It is very fitting that in my last blog post I talked about the relationship between Digital and Public History and how these courses at UWM overlap. When I wrote this post I had no idea that this week’s reading assignments talk about this relationship and how it plays an important role in Digital History.
In the first article that I looked at, the author Cameron Blevins talks about the gap that has formed between digital and academic historians. According to Blevins, this gap can be attributed to two historical traditions linked to digital history, these two traditions are quantitative and public history. With digital historians keeping these two traditions in mind, it has led the digital history field to be in what Belvins calls the “perpetual future tense.” When talking about the “perpetual future tense” Belvin states that the reason why this field in this constant cycle is because digital historians keep talking about the potential of digital history. By constantly focusing on the potential, historians and other academics have started to believe that this field has overpromised and under-delivered. This idea stems from the fact that academic historians feel as if digital historians are not contributing to the history field because they are not making arguments. Instead, digital historians are spending their time focusing on archival, pedagogical, and public history initiatives. In order to close the gap that I previously mentioned, Blevin states that digital historians need to start making arguments related to history in order to close this gap. He feels that by having digital historians make arguments there is a collective understanding of the past. While this may be true digital historians are already creating a collective understanding of the past by facilitating discovery and exploration through digital timelines, exhibits, and other materials.
The other article that I read for this blog post was Sheila A. Brennan’s which focused on how as a public historian she feels that digital humanities has a lot to contribute both academically and publicly. She states that public history requires a significant amount of intellectual labor, which I know to be true because of my Introduction to Public History course. From all the readings and work that we have done this semester for this course digital history also requires a lot of labor as well. Like Blevins’ article, Brennan discusses the role Roy Rosenzweig played in the field of digital and public history. Rosenzweig’s creation of the Center for History and New Media in 1994 was ultimately a turning point in these fields of history. Without Rosenzweig creating this center, I feel that history would not have become as democratized as it is today.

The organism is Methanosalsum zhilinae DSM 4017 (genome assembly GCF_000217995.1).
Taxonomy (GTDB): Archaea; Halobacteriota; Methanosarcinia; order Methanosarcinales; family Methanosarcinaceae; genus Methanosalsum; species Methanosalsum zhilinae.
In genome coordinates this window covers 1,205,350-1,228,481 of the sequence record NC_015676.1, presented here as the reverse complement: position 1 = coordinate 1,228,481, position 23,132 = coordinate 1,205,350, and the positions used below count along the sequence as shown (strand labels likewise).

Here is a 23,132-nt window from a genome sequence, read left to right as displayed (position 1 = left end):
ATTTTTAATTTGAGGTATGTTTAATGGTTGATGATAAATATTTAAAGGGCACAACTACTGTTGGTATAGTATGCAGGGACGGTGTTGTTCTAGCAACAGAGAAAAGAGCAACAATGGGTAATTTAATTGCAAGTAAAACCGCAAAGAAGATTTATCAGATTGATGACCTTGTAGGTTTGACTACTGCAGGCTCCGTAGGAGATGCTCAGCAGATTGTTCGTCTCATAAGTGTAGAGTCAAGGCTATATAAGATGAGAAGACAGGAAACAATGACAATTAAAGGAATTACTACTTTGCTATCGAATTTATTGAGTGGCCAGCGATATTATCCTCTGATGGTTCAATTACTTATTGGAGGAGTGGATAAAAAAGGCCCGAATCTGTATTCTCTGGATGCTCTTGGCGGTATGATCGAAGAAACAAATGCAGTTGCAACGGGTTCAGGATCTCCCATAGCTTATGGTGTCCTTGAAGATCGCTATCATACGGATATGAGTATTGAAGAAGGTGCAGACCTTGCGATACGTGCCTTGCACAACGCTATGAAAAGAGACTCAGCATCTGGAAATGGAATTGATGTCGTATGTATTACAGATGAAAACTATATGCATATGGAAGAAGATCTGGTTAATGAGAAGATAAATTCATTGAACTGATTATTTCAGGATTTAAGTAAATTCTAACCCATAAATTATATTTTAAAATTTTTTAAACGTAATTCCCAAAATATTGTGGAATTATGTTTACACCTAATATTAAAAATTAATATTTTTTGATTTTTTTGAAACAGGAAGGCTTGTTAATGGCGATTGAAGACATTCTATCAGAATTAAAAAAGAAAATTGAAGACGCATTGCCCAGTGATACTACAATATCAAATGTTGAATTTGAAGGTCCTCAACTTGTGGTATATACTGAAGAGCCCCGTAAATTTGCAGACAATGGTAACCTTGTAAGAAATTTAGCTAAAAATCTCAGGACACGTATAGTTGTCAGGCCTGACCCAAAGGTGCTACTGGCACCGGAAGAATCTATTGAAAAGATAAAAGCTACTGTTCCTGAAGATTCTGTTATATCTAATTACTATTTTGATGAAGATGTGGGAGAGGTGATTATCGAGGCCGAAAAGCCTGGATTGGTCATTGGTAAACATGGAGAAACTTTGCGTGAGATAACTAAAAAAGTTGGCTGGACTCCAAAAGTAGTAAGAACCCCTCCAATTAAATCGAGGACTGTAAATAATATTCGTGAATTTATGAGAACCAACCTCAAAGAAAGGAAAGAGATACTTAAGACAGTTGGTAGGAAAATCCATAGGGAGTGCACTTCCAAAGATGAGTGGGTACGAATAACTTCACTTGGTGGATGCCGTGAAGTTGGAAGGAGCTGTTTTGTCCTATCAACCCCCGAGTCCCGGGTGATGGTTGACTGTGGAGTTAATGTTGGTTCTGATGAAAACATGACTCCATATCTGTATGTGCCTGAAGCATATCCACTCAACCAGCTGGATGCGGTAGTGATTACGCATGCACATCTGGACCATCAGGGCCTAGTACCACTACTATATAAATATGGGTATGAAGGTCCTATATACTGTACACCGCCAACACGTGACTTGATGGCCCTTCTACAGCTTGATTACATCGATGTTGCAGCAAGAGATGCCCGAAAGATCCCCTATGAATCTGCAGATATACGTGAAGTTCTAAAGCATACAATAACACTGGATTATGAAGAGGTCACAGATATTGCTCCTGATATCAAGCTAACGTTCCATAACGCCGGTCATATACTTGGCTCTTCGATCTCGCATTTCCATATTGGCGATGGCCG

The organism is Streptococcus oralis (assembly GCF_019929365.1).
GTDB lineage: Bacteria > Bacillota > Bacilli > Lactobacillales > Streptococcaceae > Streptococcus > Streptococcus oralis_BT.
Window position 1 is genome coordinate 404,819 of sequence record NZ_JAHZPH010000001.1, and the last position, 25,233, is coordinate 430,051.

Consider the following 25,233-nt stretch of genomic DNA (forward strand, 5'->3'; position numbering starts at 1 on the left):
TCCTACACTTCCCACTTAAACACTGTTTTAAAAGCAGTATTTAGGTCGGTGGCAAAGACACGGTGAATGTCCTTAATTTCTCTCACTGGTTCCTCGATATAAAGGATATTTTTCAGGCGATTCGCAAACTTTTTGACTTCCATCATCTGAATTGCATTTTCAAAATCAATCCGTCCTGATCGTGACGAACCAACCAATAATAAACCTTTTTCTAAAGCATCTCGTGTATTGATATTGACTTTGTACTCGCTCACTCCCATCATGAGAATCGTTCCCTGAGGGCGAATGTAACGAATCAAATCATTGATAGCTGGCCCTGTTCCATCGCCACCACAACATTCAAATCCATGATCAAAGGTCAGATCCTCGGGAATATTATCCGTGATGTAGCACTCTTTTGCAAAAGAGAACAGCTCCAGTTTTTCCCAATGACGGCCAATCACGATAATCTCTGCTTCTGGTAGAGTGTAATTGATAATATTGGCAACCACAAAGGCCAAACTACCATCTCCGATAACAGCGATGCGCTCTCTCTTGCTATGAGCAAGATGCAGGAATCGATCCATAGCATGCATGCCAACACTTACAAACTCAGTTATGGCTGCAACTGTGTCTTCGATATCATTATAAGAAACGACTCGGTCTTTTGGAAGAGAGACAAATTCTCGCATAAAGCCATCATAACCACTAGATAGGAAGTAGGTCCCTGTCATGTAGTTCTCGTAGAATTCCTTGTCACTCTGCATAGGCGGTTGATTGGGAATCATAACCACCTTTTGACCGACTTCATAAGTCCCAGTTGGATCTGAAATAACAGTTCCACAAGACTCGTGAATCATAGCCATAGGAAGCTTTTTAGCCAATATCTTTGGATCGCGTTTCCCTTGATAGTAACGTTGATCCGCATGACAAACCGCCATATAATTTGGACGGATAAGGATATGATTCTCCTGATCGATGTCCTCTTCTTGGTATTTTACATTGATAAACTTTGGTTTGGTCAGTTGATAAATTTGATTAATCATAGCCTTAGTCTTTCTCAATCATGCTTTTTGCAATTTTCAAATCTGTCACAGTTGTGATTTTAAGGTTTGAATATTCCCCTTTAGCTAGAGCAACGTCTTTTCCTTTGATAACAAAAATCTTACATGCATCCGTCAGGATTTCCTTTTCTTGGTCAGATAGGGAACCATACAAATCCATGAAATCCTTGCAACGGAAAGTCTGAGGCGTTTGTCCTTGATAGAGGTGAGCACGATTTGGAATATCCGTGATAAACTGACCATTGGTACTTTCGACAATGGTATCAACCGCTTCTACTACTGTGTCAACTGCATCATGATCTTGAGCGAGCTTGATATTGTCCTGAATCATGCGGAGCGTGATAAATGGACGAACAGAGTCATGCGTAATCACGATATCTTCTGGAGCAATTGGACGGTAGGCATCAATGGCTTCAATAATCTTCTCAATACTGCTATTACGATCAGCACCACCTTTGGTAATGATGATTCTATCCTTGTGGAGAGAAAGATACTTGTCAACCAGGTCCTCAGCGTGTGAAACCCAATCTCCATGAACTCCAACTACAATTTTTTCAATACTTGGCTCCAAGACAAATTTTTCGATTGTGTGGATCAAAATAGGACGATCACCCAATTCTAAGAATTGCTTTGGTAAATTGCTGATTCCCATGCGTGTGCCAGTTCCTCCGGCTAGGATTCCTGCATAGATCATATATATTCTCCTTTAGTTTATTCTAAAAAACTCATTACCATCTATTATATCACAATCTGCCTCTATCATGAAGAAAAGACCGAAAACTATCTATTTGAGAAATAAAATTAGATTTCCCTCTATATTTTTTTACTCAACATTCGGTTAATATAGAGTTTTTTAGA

Additionally, the third article that I read was written by our very own professor, Dr. McClurken. I really liked his article because it talks about how digital history is a really important resource to all especially undergraduate and graduate students. As a student who is currently in History 298, History Practicum, I can relate to him talking about his students being frustrated that not all materials are online for free. This is something that I have definitely struggled with the past two weeks in writing my Literature Review. As a result, I have experienced first hand the digital divide of paywalls, which is super frustrating when trying to find resources.
Another thing that I really enjoyed about this article is how much Dr. McClurken praises archives! As the student that works in our Universities Archives, I have really come to appreciate our archives and the resources that it provides to students, alumni, and researchers. I especially liked the part about crowdsourcing because that is something I hope our University implements one day. I hope that our university would do something like this because by having students/public digitize and tag materials it would make more materials accessible. Also, it would be cool to see our university archives use twitter as a tool to share materials because this would be an easy way for people to find materials.
While I have read other articles for this blog post I feel as if I have made my point that digital history is useful for the general public and scholars even though it doesn’t provide us with the arguments that academic scholars feel as if it is missing.
Here are links to other things that I read for this blog post: